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Health inequality: why is it important and can we actually measure it?

By Cristina Masseria


Health inequalities are present in most European countries and evidence of widening inequalities is shown in a number of national and international studies. However, the measurement and monitoring of health inequalities over time and across countries is not straightforward since the choice of measure will influence the results. Numerous measurement tools have been developed for measuring health. Results can be affected by not only the choice of indicator but also by the social group for analysis. The focus of the paper is mainly on the relationship between relative and absolute inequalities discussing the role of the statistical artefact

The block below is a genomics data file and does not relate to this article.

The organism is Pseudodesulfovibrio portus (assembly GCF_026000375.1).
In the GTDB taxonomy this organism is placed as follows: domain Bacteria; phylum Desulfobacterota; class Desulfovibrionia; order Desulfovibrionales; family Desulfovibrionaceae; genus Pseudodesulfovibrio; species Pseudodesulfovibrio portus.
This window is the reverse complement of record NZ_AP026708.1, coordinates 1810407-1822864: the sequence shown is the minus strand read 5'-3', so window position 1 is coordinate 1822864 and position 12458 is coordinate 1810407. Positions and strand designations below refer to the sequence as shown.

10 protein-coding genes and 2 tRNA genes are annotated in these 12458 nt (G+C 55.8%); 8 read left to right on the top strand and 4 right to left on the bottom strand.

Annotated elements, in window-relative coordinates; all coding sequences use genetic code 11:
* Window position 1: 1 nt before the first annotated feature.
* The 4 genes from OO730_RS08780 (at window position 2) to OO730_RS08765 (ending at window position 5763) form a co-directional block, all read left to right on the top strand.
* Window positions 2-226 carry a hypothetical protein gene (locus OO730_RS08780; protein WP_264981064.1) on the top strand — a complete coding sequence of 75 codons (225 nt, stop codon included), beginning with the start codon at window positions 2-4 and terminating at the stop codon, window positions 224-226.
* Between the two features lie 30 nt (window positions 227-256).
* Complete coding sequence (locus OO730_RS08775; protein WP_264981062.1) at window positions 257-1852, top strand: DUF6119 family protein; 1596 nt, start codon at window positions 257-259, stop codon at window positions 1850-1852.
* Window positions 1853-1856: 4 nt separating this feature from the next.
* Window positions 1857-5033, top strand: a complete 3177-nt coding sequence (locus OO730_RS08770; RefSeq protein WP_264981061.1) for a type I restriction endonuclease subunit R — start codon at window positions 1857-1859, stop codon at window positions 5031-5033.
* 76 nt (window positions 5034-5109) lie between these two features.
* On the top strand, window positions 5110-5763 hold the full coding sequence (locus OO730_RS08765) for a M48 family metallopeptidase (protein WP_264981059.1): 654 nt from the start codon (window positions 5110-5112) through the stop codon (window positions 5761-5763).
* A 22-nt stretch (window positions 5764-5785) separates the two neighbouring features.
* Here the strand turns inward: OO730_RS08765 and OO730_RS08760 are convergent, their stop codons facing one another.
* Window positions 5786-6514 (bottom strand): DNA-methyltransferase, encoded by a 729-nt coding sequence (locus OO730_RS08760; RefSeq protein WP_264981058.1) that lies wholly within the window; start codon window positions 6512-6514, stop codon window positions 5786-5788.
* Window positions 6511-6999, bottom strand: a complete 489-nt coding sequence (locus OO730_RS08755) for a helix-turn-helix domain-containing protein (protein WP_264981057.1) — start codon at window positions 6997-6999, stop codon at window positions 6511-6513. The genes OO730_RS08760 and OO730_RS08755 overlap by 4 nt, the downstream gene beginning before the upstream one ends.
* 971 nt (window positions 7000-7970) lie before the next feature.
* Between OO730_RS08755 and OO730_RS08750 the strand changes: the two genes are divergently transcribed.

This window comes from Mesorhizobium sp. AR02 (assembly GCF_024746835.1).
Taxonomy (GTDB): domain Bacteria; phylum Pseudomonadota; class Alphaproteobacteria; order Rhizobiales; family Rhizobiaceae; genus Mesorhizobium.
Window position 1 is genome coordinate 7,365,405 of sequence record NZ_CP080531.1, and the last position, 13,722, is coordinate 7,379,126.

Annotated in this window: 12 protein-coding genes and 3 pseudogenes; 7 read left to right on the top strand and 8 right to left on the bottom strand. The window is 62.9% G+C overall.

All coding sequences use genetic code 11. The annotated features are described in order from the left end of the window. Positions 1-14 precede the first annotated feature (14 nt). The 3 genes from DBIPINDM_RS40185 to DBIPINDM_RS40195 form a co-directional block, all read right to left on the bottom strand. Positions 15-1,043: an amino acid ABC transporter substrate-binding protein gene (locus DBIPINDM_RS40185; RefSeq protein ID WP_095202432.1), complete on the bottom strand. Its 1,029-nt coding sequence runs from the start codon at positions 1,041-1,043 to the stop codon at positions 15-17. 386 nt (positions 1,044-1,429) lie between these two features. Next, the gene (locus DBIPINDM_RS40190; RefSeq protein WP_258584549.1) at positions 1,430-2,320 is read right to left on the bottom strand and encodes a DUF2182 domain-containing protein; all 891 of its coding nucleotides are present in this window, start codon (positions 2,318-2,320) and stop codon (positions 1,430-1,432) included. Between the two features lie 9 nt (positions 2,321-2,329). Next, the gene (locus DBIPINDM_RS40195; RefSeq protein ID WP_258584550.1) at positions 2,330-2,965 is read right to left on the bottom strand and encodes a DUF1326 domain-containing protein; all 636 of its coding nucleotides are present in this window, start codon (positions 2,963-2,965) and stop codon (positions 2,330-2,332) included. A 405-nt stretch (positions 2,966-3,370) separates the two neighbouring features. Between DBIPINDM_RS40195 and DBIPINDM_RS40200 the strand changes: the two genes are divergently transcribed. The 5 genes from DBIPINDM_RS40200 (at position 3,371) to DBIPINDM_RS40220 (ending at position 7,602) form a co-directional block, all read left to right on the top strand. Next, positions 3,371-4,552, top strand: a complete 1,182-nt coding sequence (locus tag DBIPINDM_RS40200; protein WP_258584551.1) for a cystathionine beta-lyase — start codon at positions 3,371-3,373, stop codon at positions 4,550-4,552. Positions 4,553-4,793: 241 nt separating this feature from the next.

Topics: H Social Sciences (General), RA Public aspects of medicine
Publisher: LSE Health, London School of Economics and Political Science
Year: 2009
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Provided by: LSE Research Online
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